Green Strategy for Production of Antimicrobial Textiles

Green Strategy for Production of Antimicrobial Textiles

Nagia Farag Ali (National Research Center, Egypt)
Copyright: © 2018 |Pages: 20
DOI: 10.4018/978-1-5225-3432-7.ch019
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Abstract

The article deals with the measurement of the antimicrobial activity for some natural dyes against various types of microbes as (Escherichia coli, Staphylococcus aureus and Pseudomons aeruginosa), Using nano materials for some metals or its oxides as titanium oxide for treatment of fabrics before dyeing, these materials were fixed on the fiber by chemical bonds to acquire new properties as antimicrobial activities against bacteria and fungi and also to protect from ultra violet rays. Using a traditional and microwave heating for extraction of dyes and dyeing methods because microwave heating is a more effective method than traditional heating. Other additional features are that, they are cheaper, more economical, eco-friendly, and produce a higher dye uptake as compared to conventional techniques, environmentally friendly pre-treatment by chitosan before dyeing in order to obtain dyed fabric with high quality and more protected against microbes. Application of antimicrobial agents in the development in the textiles as chitosan, qutenary ammonium salt and neem.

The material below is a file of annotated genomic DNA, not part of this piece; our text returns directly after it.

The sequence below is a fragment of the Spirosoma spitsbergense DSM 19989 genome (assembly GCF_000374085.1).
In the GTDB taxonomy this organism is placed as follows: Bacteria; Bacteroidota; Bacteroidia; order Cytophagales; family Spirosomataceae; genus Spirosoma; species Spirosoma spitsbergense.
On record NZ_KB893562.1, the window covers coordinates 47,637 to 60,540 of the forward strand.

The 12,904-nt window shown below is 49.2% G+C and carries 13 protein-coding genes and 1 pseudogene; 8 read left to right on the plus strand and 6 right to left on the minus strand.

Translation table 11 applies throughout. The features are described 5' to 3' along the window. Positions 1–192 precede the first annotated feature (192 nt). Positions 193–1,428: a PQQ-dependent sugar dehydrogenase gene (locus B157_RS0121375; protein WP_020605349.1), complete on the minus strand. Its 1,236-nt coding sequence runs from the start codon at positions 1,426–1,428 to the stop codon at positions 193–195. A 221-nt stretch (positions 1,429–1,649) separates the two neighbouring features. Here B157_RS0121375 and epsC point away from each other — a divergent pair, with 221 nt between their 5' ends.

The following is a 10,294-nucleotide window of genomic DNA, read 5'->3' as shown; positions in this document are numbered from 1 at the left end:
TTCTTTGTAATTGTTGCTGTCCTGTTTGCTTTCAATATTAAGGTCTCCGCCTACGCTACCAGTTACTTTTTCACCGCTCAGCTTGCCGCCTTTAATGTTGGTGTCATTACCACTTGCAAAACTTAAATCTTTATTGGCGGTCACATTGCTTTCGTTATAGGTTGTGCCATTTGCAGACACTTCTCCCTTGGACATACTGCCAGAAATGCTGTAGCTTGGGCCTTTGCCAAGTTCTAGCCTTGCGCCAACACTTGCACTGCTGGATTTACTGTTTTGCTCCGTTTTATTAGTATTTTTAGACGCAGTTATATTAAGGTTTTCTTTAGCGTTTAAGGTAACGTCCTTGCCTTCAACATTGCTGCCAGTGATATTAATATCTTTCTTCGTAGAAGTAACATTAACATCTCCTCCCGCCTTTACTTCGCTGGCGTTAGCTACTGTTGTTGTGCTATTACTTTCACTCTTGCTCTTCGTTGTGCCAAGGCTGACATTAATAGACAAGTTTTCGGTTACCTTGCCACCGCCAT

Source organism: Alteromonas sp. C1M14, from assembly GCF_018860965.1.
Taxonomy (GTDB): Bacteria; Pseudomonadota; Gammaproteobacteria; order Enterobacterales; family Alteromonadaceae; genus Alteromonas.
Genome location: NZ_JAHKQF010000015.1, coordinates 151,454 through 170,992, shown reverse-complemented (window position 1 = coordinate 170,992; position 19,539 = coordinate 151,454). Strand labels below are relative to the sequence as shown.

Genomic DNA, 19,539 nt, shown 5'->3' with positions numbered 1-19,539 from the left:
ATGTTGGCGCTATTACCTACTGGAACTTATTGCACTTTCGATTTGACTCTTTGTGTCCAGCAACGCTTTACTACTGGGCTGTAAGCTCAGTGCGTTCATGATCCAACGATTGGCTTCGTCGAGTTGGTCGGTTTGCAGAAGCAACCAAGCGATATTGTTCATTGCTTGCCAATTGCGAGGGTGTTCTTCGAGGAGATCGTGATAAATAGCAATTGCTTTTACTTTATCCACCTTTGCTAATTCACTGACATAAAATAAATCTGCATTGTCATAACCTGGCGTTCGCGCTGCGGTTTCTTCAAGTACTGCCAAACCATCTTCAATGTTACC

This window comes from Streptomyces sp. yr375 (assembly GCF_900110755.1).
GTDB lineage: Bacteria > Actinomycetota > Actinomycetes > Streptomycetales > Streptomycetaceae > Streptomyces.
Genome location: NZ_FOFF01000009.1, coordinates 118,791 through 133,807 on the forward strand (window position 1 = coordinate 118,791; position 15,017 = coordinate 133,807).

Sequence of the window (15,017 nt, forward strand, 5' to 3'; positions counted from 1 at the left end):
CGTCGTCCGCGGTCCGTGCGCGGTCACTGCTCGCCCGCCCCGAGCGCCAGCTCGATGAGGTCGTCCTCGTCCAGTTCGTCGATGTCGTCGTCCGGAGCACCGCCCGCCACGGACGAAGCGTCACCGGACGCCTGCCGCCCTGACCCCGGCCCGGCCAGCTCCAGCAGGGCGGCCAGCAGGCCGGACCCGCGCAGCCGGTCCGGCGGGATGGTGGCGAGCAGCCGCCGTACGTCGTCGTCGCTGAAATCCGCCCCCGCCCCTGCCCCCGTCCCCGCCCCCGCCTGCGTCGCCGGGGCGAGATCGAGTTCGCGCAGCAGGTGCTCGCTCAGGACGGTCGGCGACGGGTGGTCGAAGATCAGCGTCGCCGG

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Background Of Textile Industries

Textile industry continuously searches for new technologies in order to accomplish the consumer's demands. Especially in recent years, new developments allowed the production of functional and smart textiles which are capable of sensing changes in environmental conditions or body functions and responding to these changes. Likewise, consumers’ attitude towards hygiene and active lifestyle has created a rapidly increasing market for a wide range of textile products finished with antimicrobial properties, which in turn has stimulated intensive research and development. As a consequence, the number of biofunctional textiles with an antimicrobial activity has increased considerably over the last few years (Haug et al., 2006). Application is nowadays extended to underwear, sportswear, home furnishing and protective clothing in areas with high risk of infection by pathogens (hospitals, schools and hotels); and because they are able to absorb substances from the skin and can release therapeutic compounds to the skin, they find applications for prevention, as surgical lab coats, or therapy, as wound dressings (Goodarzian & Ekrami, 2010). Thus, biomedical products will perhaps be the largest application of antimicrobial textiles. Microorganisms and textiles are an excellent substrate for bacterial growth and microbial proliferation under appropriate moisture, nutrients and temperature conditions. In a clinical setting, they can be an important source of bacteria that may contaminate the patients and clinician personnel (Ali & El-Mohamedy, 2011).

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